Wrap-Around Seller-Finance Agreements with Escrowed Payments

The following documents are typical closing documents for a wrap-around seller-finance agreement with escrowed payments.

  1. Contract for Sale of Real Property. The contract is a framework for the entire transaction among the parties and identifies the obligations of each party. This instrument should be signed and dated by all buyers and sellers, and each party should receive a xerographic copy of the executed contract.
  2. General Warranty Deed with Vendor's Lien In Favor of Third Party. The deed is the conveyance document that transfers title in the property from the seller to the buyer. The must should be signed by all sellers, and the notarized original should be filed in the real property records in the office of the county clerk in the county in which the property is located. The original copy of the deed will be automatically returned to the designated buyer by mail within one to three weeks.
  3. Wrap-Around Promissory Note. The promissory note is the primary loan document signed only by the buyer that describes the terms of the seller-finance loan and the buyer's/borrower's obligations for making loan payments. The promissory note is a private agreement between the parties and is not filed in any public records. Therefore, it does not need to be notarized. The original copy of the promissory note should be kept by a designated seller and xerographic copies made for all other parties.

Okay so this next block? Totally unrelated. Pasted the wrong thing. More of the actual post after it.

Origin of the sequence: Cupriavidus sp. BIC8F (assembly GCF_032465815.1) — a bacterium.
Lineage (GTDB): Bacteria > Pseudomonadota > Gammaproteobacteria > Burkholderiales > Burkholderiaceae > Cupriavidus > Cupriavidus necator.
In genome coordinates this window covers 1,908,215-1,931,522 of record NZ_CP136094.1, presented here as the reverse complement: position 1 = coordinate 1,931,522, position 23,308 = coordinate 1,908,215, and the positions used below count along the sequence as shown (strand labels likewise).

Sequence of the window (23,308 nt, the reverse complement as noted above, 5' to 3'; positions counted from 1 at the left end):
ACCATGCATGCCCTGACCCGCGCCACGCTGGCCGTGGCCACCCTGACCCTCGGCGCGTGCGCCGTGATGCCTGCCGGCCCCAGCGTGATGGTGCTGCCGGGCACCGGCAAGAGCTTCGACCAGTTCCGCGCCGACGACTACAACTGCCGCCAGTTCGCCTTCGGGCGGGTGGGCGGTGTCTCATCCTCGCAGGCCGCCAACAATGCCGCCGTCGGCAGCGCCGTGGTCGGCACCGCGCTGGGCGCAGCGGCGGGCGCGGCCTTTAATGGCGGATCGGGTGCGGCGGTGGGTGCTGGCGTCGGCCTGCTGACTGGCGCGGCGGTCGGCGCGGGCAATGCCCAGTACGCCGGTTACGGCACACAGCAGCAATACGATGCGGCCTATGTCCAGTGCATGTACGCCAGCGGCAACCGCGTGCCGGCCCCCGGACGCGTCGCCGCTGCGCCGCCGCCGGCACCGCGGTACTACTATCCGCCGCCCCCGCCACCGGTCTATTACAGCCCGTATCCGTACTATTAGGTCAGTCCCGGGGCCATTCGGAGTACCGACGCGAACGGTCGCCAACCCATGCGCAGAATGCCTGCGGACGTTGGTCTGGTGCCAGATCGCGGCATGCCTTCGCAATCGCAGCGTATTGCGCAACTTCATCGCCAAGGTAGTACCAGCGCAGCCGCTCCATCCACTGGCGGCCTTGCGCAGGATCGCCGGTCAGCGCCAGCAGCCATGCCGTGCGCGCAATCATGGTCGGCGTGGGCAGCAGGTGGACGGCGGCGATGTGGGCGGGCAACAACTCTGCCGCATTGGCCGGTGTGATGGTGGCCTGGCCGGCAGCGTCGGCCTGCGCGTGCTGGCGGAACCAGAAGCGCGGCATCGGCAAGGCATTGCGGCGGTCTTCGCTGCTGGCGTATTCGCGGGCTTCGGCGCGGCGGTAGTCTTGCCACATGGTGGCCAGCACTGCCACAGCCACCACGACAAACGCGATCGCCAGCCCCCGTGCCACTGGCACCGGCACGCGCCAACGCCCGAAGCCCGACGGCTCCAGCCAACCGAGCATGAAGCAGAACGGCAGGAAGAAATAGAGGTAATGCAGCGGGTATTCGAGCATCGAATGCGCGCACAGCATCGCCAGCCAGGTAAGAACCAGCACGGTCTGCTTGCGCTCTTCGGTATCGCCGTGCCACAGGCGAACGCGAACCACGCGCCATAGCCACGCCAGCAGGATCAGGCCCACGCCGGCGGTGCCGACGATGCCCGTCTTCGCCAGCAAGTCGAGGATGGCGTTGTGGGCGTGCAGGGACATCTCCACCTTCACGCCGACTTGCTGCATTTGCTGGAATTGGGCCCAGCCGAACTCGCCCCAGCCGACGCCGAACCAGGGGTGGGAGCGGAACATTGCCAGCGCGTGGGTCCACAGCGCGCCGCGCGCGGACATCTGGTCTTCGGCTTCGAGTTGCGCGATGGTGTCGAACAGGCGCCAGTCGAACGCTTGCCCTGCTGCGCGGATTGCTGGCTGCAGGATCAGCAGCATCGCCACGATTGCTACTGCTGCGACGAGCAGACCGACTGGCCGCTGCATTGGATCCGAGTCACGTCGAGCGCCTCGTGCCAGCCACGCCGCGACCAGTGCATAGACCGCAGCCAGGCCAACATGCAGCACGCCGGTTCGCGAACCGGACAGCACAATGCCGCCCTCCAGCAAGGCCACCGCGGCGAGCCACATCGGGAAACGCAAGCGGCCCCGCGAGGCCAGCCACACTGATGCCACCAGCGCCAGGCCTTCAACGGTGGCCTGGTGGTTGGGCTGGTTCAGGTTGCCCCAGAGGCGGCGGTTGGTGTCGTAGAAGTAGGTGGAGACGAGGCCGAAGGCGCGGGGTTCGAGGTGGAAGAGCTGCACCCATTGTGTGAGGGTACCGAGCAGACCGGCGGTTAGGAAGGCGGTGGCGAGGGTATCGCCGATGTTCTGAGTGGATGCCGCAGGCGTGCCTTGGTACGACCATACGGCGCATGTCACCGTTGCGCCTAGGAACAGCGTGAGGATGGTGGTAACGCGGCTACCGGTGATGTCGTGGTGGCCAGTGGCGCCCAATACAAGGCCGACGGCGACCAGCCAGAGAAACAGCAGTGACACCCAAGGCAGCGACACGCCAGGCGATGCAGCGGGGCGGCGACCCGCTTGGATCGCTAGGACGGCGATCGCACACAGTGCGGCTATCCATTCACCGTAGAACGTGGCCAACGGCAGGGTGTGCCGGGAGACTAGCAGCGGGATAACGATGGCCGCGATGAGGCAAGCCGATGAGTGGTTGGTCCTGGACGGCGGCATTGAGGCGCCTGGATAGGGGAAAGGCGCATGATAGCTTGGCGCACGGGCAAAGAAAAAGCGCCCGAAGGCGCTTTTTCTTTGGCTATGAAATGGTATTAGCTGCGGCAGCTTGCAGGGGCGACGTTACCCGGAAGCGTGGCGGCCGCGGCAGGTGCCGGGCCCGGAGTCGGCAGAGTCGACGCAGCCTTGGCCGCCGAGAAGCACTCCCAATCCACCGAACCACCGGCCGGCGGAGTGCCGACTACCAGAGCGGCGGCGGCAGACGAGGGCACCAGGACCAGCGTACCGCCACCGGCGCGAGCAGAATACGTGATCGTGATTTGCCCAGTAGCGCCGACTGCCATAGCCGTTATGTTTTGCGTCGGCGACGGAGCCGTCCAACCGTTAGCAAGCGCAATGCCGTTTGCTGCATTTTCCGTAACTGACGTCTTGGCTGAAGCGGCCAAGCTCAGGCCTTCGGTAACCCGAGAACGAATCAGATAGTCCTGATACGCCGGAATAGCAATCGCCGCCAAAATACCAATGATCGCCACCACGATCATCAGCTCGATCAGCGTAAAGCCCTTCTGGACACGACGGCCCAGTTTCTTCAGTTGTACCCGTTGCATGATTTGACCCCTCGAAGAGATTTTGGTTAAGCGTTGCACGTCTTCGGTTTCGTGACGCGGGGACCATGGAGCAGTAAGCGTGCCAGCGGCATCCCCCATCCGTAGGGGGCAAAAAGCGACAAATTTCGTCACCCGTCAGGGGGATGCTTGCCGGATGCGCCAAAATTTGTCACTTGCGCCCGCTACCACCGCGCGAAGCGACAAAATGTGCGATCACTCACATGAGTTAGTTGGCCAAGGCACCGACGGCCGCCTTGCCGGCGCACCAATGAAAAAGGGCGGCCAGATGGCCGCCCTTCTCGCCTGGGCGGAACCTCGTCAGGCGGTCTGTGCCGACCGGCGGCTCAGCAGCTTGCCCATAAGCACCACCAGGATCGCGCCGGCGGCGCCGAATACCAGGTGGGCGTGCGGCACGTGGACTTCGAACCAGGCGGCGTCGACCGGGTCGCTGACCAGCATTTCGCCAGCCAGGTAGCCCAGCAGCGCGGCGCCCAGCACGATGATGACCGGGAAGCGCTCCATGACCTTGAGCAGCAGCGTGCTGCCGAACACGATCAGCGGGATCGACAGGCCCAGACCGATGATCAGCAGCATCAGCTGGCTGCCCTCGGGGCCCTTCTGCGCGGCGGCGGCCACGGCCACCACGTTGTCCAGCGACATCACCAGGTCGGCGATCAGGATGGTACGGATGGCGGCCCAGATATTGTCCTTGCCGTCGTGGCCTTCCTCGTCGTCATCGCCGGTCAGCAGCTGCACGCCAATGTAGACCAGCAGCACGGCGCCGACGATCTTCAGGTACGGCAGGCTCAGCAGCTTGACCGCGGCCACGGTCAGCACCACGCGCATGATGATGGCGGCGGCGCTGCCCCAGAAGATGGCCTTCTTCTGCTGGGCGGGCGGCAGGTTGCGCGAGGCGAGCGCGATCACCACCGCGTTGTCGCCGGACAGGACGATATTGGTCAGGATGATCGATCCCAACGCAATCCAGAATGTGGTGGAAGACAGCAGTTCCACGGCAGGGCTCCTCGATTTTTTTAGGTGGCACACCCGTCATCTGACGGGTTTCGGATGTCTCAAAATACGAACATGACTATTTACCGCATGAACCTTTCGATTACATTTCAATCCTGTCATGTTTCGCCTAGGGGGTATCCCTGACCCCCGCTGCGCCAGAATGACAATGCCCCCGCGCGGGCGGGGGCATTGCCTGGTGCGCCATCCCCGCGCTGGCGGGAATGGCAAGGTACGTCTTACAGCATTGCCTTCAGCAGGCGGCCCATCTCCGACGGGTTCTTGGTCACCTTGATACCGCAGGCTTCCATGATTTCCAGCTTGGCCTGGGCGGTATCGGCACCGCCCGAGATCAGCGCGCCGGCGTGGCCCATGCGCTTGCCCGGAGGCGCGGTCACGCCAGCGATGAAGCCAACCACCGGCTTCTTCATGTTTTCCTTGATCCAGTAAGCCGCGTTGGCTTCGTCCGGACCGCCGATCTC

4. Wrap-Around Deed of Trust. The deed of trust is a loan document that grants a security interest in the conveyed property to the seller. This instrument identifies the obligations of the buyer and defines the events of default that will allow the seller to foreclose on the property should the buyer default. The deed of trust must be executed by all buyers, and the notarized original should be filed in the real property records in the office of the county clerk in the county in which the property is located. The original copy of the deed of trust will be automatically returned to the designated seller by mail within one to three weeks.
  5. TREC Form OP-H Seller's Disclosure Notice. Chapter 5.008 of the Texas Property Code requires that all sellers execute a Seller's Disclosure Notice unless a specific exception applies. All sellers are required to deliver an executed copy of this notice to the buyer(s) within seven (7) days of the execution of the contract, but we recommend delivering the notice with the contract is signed by the seller(s). Sellers are advised to truthfully disclose all known defects about which the disclosure notice inquires.

Escrowed Taxes and Insurance

If the seller's underlying monthly loan payments include escrowed property tax and insurance payments, the contract should pass those escrowed payments on to the buyer. Because escrowed property tax and insurance payments are not a part of the loan, those escrowed amounts are not included in the monthly payment amount described in the loan documents. Therefore, it is the seller's responsibility to inform the buyer of the amount of monthly escrowed payments that will be added to the monthly loan payment. The seller should also promptly notify the buyer when the amount of the required monthly escrow payment changes (i.e., when property taxes increase or the insurance policy or premium amount changes).

Our real estate attorneys have experience advising clients in seller-finance matters and preparing all necessary documents in complex seller-finance transactions. If you need an attorney to prepare a seller finance package or require consultation and guidance concerning a potential sale, call us at 713-454-7875 or email us your concerns.